Imagine a group of attackmen trying to scoop it up and trying to make a garbage goal. Clamp the ball, box out with your body, and draw the ball to a safe place inside the crease.
Get the ball up and begin looking downfield for the outlet pass.
After each section has been warmed up, it is time to pick up the shots’ pace and speed.
Shots should be taken from all sections of the arc, not just squared up shots from the center of the cage. Run the angles and pipes so goalies can be used to facing shots and placing their bodies to cover up the maximum amount of net.
The shooter should run to the arc, challenging the goalie to move in the goal. All while staying centered between the pipes from the shooter’s perspective.
After the extensive warmup, it is an excellent time to move into some shooter-goalie drills. The first is called the “Shot-Turn.”
This is a simple drill that should be done every day. The goalie begins with the goal, standing ready in their stance, looking through the back of the net with their back facing the shooter.
The shooter should yell, “SHOT!” right before the shooters deliver their shot. At this command, the goalie should turn around and catch the shot.
The following drill requires two shooters. This is also a better way to put lame or sick players to work. The primary purpose of this is to get the goalie moving from pipe-to-pipe to the goal.
The two shooters stand at approximately 10:00 and 2:00 and pass the ball back and forth.
As they start passing, the goalie must move through their arc and center themselves to the ball’s new position.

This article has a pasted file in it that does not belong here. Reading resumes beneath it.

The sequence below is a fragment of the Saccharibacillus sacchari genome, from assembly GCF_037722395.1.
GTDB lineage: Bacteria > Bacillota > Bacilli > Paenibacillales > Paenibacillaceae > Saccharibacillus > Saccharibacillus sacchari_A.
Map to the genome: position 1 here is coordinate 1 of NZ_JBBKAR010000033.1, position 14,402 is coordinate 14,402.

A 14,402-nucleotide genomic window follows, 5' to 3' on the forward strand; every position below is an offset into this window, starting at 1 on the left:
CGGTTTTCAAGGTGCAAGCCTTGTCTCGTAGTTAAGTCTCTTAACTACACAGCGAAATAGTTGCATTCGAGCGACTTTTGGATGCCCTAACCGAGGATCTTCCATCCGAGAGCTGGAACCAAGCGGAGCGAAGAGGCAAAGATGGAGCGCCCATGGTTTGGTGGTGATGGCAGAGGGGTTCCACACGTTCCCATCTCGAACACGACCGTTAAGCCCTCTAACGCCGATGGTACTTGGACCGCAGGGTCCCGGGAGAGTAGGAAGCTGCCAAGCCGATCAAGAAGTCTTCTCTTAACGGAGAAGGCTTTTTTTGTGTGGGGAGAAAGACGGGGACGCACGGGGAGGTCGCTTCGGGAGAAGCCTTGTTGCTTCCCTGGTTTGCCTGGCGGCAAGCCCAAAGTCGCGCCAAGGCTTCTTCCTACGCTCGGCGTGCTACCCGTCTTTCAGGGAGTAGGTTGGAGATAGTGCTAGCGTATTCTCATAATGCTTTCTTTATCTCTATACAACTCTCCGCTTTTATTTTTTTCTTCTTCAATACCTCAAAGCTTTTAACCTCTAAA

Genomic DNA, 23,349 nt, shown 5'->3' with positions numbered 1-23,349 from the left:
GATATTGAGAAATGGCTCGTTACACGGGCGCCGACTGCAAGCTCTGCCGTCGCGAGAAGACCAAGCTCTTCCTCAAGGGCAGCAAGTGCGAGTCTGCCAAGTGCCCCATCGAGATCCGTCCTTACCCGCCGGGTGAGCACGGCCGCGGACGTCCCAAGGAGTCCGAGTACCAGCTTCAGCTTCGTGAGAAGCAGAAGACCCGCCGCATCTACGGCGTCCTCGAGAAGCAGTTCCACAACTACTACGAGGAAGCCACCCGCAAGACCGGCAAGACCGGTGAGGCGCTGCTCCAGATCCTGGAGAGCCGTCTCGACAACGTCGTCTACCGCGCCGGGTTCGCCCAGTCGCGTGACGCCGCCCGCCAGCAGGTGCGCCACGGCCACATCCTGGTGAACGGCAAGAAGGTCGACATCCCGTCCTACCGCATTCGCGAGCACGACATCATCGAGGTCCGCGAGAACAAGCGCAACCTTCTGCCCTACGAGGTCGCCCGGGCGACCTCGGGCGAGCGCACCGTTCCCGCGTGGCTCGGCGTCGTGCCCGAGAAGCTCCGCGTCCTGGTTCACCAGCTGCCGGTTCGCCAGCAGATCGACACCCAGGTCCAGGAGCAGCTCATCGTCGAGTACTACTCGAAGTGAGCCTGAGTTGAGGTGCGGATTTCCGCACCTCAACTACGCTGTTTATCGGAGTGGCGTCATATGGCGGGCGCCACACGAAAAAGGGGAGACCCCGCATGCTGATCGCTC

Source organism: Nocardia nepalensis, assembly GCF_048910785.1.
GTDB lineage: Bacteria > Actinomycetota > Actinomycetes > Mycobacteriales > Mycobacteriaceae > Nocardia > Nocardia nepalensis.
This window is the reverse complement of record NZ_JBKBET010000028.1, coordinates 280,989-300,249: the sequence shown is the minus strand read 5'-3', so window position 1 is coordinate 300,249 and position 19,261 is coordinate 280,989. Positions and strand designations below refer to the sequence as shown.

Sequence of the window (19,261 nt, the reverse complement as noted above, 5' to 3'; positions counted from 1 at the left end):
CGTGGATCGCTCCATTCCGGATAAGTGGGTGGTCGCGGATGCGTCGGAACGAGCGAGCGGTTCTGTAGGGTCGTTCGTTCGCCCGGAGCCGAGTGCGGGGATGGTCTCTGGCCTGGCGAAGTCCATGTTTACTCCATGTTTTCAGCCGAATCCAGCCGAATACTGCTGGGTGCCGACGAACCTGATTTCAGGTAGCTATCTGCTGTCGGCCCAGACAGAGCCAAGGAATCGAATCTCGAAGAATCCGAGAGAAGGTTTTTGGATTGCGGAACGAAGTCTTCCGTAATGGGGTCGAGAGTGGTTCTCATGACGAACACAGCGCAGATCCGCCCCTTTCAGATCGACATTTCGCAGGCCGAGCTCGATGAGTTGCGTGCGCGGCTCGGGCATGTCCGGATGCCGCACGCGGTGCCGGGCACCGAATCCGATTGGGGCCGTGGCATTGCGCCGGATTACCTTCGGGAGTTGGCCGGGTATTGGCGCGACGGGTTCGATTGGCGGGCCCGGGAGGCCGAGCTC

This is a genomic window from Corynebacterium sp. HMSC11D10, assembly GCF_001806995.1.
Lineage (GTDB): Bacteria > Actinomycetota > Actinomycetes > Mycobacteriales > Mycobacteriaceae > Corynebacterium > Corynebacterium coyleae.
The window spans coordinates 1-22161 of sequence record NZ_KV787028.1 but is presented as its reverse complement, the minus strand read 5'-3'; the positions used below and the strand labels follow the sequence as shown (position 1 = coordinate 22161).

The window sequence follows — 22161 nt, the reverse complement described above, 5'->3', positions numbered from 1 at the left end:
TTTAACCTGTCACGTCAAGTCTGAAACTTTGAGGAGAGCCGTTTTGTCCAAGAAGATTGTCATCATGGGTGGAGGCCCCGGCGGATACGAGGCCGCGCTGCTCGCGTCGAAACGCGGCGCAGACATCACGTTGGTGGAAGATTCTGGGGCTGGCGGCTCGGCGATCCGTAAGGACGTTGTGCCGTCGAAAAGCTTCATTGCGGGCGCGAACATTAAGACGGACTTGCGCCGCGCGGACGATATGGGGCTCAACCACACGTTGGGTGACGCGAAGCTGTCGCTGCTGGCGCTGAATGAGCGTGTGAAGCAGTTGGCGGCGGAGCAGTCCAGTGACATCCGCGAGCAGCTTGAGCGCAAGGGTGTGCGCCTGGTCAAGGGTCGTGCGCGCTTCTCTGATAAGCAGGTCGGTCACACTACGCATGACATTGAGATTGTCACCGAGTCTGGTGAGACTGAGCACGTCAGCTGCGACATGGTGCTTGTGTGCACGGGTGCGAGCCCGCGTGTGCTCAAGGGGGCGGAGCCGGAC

Random shots are taken to make sure that the goalie performs with full honesty.
Shooters should also move around, enabling the goalie to adjust to shots from various places and angles.
If you’re doing a drill that’s incredibly tough on goalies like one-on-one’s or a lot of inside shots, I recommend you use tennis balls.
Tennis balls don’t hurt like lacrosse balls, and it can keep the goalie training fun.
Since tennis balls don’t weigh as much as lacrosse balls, the goalies will have to work on having soft hands. This is to keep the ball in their stick and avoid yielding on rebounds.
Mix With the Team
Bringing a goalie into team shooting drills is a terrible thing.
Fortunately, most lacrosse coaches have seen the adverse effects on a goalie’s mindset, health, and spirit.
It is necessary to incorporate a goalie in team shooting drills; it just must be done smartly.
Systematic shooting drills that include members of the offense and defense are an excellent thing for a goalie.
It grants them the chance to face shots and command a defensive player on their positioning. This tension creates more realistic and game-like situations that help a goalie to progress.
1v1, 2v2, 3v2, 3v3 are all excellent shooting drills to work in goalies. Encourage the offense to move the ball immediately and the defense to counter as quickly as they can.
Lacrosse goalies do require special training due to the uniqueness of this position.
But rather than taking the goalies off to goalie island every time the team begins the line drills, consider working them in once in a while.
Goalies require good stick skills. Meanwhile, the change will break up the goalie island’s boredom to ensure that he is having fun while improving his game.
Do Realistic Shooting Drills
Coaches should encourage their goalies to be put in the line of fire for a realistic situation.
Having the entire team lined up around the 8-yard mark, ripping time, and room shots at the goalie one at a time won’t make it as realistic as it should be. That only happens on 1% of shots in the game, which makes it unrealistic.
Goalies should be facing shots during drills in practice 100%. However, if you are going to face shots, it should be very realistic.
If you’re trying to do a shooting drill with no defense, put a cone on the ground. The cones represent the offensive players, and they must shoot before it. With that method, middies and attackmen don’t crank silly shots at the keeper.